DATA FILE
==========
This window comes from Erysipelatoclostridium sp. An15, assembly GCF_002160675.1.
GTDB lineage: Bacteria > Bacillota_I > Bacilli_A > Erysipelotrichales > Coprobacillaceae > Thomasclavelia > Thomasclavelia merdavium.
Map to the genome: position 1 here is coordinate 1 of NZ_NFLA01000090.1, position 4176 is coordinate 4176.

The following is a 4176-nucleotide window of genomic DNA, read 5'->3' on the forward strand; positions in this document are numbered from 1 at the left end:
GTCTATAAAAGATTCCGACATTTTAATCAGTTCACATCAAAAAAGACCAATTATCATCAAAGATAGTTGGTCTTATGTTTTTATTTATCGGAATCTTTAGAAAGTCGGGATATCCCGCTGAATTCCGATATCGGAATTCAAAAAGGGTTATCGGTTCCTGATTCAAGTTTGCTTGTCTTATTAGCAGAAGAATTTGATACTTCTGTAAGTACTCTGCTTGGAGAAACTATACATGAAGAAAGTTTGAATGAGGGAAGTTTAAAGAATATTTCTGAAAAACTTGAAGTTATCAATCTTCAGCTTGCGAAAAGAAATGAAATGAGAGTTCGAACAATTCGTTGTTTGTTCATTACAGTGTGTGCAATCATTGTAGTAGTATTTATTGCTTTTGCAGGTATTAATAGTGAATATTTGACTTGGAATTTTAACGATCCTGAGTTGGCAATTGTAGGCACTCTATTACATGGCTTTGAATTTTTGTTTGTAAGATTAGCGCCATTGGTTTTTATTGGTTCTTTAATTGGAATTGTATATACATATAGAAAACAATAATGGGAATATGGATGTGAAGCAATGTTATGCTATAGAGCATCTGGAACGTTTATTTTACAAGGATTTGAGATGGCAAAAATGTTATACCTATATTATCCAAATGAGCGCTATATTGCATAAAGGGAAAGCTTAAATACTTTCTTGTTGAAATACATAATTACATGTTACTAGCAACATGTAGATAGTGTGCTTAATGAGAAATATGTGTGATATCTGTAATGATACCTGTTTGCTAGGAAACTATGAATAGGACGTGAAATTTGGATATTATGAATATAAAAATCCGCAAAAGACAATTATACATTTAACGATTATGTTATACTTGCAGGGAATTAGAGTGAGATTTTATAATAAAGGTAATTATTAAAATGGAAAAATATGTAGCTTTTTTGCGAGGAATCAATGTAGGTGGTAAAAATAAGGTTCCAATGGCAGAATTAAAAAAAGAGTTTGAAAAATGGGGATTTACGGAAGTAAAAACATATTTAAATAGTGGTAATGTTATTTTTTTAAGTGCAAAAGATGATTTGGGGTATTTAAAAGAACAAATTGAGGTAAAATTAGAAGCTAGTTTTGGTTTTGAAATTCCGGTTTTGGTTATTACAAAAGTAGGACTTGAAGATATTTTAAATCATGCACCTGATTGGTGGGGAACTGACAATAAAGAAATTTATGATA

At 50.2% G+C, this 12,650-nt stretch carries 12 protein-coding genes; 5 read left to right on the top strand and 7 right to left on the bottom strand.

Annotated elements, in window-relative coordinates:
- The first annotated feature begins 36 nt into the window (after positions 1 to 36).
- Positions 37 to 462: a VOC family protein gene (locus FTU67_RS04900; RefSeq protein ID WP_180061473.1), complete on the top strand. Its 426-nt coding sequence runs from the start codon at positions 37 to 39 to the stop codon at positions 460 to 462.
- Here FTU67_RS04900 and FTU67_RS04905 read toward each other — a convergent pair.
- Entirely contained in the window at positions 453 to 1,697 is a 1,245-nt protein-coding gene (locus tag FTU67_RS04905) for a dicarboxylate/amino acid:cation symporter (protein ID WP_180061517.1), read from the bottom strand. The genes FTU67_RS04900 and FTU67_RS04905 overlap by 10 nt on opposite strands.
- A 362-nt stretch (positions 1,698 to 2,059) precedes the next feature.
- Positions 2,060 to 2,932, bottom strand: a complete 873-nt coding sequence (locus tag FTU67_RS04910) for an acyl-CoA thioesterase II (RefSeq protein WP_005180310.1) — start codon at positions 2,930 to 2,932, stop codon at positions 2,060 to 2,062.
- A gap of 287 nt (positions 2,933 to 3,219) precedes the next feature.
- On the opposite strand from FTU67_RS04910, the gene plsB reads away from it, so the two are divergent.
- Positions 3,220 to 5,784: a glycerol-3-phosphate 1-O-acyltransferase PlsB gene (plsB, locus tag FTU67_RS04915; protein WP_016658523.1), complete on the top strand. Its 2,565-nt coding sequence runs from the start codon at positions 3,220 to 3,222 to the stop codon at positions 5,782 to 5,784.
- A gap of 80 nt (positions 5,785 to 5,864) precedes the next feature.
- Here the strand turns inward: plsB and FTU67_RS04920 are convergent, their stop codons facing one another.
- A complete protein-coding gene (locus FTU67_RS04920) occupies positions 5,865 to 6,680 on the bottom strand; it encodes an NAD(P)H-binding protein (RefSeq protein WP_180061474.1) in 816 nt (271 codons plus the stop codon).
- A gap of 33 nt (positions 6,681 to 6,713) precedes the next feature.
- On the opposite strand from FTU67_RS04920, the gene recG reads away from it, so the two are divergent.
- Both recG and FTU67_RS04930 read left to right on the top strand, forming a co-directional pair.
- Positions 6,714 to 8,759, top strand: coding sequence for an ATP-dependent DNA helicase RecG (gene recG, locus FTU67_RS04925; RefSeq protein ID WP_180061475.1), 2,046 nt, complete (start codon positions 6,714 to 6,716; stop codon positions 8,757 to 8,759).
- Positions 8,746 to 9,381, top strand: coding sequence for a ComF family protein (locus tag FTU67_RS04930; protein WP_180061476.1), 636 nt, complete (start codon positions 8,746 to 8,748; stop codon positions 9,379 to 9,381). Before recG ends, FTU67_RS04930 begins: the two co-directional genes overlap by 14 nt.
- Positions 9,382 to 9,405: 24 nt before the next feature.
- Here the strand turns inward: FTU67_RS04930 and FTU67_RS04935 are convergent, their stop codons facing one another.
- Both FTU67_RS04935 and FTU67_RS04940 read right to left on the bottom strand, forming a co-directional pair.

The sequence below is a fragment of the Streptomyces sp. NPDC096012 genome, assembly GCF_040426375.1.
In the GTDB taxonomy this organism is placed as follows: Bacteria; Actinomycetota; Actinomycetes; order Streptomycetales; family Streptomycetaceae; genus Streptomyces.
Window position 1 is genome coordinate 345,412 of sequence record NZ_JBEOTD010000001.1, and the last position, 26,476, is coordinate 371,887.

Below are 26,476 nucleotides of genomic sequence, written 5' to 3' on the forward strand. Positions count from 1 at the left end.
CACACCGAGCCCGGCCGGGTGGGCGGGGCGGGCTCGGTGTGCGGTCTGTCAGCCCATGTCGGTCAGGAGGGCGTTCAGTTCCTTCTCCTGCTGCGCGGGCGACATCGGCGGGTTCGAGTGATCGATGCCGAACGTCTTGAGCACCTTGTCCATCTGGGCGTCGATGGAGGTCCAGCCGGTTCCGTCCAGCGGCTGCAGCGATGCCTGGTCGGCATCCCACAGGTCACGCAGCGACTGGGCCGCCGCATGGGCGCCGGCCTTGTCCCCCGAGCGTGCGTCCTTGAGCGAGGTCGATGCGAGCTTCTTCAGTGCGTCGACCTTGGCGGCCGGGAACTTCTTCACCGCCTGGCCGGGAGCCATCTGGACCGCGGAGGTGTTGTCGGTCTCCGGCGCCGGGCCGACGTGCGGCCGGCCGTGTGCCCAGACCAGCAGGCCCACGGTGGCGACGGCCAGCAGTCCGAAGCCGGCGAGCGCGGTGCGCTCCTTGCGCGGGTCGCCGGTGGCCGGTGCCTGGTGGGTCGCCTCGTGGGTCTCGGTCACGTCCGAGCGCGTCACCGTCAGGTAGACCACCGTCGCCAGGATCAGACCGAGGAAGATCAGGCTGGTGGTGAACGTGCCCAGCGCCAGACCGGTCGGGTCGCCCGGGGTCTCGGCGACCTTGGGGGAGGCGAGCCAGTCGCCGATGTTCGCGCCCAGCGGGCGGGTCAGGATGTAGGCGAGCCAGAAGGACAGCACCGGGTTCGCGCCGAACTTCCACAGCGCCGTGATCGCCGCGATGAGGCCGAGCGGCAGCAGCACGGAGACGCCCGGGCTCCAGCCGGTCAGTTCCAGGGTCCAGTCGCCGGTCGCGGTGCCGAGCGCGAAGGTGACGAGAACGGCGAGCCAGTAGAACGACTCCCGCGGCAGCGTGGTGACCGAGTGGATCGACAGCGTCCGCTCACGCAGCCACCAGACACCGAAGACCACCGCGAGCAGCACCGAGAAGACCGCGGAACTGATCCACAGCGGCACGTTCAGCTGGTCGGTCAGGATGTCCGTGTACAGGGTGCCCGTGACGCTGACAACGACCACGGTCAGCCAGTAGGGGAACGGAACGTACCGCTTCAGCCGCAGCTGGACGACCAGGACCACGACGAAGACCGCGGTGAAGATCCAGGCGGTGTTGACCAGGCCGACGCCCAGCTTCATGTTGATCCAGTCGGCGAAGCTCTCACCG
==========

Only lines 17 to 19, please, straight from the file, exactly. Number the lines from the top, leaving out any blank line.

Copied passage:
- A gap of 80 nt (positions 5,785 to 5,864) precedes the next feature.
- Here the strand turns inward: plsB and FTU67_RS04920 are convergent, their stop codons facing one another.
- A complete protein-coding gene (locus FTU67_RS04920) occupies positions 5,865 to 6,680 on the bottom strand; it encodes an NAD(P)H-binding protein (RefSeq protein WP_180061474.1) in 816 nt (271 codons plus the stop codon).